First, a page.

Johnson, M. E. (2000). Heidegger and meaning: Implications for phenomenological research. Nursing Philosophy, 1(2), 134–146.
Kimura, B. 木村敏. (1972). 人と人との間―精神病理学的日本論. 弘文堂.
Markus, H. R., & Kitayama, S. (1991). Culture and the self: Implications for cognition, emotion, and motivation. Psychological Review; Psychological Review, 98(2), 224. Retrieved from http://www.biu.ac.il/PS/docs/diesendruck/2.pdf
Mochizuki, T. (2006). Climate and Ethics: Ethical Implications of Watsuji Tetsuro’s Concepts:‘ Climate’ and‘ Climaticity’. Philosophia Osaka, 1, 43–55. Retrieved from http://ir.library.osaka-u.ac.jp/metadb/up/LIBPHILOO/po_01_043.pdf
Nakane, C. (1972). Japanese Society (1st pb ed.). University of California Press.
Nishida, K. 西田幾多郎, & 上田閑照. (1987). 場所. 西田幾多郎哲学論集〈1〉場所・私と汝 他六篇. 岩波書店.
Pilgrim, R. B. (1986). Intervals (‘ Ma’) in Space and Time: Foundations for a Religio-Aesthetic Paradigm in Japan. History of Religions, 25(3), 255–277.
Watsuji, T. 和辻哲郎. (1979). 風土―人間学的考察. 岩波書店.

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Hand Size Estimates in Schizophrenic and Healthy Japanese

Hand Size Estimates in Schizophrenic and Healthy Japanese by timtak
Hand Size Estimates in Schizophrenic and Healthy Japanese, a photo by timtak on Flickr.
With Gishin Imamura, I did a study (Takemoto and Imamura, 2001) comparing self body views of Japanese and Japanese schizophrenics which we presented at a regional psychology conference just over 10 years ago.

In the experiment we showed both groups a picture of a hand and asked them to zoom in or zoom out until the picture is the same as actual size. We found, contra previous research which find that schizophrenics have unrealistic self body views, that Japanese schizophrenics were more accurate than "healthy" Japanese people who consistently underestimated the size of their hands, as if subjective first person body views were affecting their size estimates.

This goes against my theory of Japanese culture; that the Japanese are particularly good at seeing themselves from a third person view having a visual generalised other (Heine, et al. 2008; Masuda, T., Gonzalez, R., Kwan, L., & Nisbett, R. E. 2008). Or does it?!

Westerners are good at seeing themselves from a third person linguistic perspective describing themselves in the same way irrespective of who they are talking to (Kanagawa, Cross & Markus, 2001) having a *linguistic* "super addressee" (Bakhtin, 1986. p126) or *linguistic* generalised other (Mead, 1967), unlike the Japanese for who lack a linguistic third person perspective on the self, and whom the first person is a "you for you" (Mori, 1999). According to our analysis, (Leuers and Sonoda, 1999b) Japanese, but not Canadian, even self-descriptions given in response to a paper based Twenty Statements Test showed "dialogical markers" suggesting that Japanese were describing themselves to imagined real others even when no other was present.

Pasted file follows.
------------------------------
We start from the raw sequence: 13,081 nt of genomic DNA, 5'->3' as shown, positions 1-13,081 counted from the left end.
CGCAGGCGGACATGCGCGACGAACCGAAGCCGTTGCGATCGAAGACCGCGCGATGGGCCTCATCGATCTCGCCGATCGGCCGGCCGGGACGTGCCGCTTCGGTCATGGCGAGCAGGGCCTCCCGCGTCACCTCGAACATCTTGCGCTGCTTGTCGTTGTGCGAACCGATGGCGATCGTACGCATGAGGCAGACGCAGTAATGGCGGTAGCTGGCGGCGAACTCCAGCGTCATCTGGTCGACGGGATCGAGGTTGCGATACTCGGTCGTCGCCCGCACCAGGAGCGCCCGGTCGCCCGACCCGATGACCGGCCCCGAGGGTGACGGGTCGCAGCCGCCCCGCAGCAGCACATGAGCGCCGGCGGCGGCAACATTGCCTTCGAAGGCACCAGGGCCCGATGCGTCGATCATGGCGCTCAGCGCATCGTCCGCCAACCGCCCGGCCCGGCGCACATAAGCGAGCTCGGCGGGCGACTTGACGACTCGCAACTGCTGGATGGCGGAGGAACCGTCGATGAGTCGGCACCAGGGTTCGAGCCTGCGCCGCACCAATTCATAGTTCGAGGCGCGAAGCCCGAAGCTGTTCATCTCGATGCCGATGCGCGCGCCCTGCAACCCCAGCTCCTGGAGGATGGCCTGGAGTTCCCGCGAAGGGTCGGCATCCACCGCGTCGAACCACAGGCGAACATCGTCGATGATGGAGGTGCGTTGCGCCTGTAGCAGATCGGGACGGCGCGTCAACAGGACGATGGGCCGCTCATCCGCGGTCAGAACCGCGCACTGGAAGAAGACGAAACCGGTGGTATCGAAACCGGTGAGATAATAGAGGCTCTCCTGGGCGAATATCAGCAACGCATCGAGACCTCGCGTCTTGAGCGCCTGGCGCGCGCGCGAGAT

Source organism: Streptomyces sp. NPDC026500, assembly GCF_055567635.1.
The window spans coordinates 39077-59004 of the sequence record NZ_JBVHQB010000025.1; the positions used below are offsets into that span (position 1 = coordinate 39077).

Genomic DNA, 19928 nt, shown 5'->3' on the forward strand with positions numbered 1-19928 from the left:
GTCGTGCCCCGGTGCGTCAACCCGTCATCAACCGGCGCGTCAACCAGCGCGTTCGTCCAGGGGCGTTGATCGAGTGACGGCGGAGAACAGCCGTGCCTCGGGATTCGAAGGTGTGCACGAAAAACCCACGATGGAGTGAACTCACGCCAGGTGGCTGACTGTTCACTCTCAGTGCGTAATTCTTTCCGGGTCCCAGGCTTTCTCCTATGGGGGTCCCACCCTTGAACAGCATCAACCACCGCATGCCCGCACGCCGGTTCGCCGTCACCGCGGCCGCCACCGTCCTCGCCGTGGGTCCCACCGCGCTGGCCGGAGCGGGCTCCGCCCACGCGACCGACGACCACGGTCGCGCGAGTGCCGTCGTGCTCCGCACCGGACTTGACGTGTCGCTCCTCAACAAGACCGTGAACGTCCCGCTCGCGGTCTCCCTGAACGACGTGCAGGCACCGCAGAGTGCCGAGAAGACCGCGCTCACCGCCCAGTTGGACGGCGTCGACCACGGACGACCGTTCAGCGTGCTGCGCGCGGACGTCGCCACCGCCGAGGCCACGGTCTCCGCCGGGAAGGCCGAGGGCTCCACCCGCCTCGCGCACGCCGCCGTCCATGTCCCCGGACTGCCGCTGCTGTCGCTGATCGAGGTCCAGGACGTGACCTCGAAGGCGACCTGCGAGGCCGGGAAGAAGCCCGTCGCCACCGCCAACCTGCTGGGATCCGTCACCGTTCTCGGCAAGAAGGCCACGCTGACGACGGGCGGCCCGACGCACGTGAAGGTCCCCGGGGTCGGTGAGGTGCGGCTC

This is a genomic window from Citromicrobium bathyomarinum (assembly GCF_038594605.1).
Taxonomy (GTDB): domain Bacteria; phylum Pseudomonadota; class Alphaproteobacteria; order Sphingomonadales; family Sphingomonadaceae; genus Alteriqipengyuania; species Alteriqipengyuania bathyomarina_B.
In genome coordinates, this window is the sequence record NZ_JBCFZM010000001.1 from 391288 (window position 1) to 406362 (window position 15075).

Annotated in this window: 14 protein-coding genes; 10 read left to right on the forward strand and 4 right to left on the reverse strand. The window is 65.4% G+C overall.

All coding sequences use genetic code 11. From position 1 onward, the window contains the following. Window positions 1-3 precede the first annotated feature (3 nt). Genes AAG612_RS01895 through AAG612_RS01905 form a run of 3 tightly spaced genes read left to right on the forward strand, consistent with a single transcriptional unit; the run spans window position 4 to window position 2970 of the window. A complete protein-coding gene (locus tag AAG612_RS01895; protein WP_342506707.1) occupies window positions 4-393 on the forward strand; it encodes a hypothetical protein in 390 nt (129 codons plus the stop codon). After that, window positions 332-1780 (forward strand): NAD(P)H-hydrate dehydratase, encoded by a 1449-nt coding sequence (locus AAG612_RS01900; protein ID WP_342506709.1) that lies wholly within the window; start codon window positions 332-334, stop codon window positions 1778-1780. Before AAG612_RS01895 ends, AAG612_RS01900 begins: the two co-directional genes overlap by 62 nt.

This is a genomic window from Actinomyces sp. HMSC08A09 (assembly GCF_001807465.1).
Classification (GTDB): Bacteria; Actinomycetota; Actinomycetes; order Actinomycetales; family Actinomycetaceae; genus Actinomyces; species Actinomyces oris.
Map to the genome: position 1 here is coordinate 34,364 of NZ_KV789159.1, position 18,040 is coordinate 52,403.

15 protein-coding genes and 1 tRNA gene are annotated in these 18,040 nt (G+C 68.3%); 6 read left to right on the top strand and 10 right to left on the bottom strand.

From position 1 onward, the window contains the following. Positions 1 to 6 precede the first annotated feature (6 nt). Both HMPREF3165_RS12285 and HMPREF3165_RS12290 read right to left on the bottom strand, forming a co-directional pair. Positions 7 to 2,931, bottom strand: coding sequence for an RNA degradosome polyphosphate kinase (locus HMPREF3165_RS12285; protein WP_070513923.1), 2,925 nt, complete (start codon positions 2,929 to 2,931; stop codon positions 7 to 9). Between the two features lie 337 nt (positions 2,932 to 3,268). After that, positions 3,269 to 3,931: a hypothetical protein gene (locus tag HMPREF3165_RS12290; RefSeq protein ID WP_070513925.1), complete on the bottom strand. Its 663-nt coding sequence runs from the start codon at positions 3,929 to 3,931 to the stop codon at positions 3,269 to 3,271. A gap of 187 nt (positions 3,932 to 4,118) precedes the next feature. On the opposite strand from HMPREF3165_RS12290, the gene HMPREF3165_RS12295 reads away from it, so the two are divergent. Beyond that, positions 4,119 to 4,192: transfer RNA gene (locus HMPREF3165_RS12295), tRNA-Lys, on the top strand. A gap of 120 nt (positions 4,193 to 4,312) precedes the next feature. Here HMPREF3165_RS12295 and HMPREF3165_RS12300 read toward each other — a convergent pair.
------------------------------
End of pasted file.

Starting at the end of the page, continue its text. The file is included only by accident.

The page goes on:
At the same time, despite this generalised view of self, Westerners and not Japanese are the ones to bend their self view to suit themselves - that is to say to present themselves linguistically in an unrealistically positive light (Heine, Lehman, Markus and Kitayama, 1999). Similarly it is Japanese and not Westerners that present themselves photographically in an unrealistic light ({Takemoto ne} Leuers and Sonoda, 1999a: see Heine, 2011, p?)

Having a generalised other in a certain media provides an objective view of the self but it is from the point of view of an other with which one identifies, is self-simulated or that loves the self. Thus, paradoxically, the presence of a "generalised other" (Mead, 1967) super addressee (Bakhtin, 1986. p126) , or third person perspective (Mori, 1999) can result in the most self-serving, subjective self-cognitions. And that may be what we are seeing here in the above experimental results. Perhaps.

Addendum (No the Opposite!?)
The healthy subjects are only worse than the SC (schizophrenic) subjects when the image was two metres from the eyes. At 30 cm (a typical distance when looking at ones hands) their was no difference between the two groups. One never normally sees ones hands at a distance of two metres. We asked subjects to make the images on the screen actual size (so that when they put their hand on the screen their hand would be the same size as the image). Healthy subjects made their hands consistently smaller.

On second thoughts I don't see how this can be attributed to the influence of a subjective, auto-genus, first person view since that view never exists of hands at 2m, and would tend to make hands larger since they always appear larger since they are always within 1m.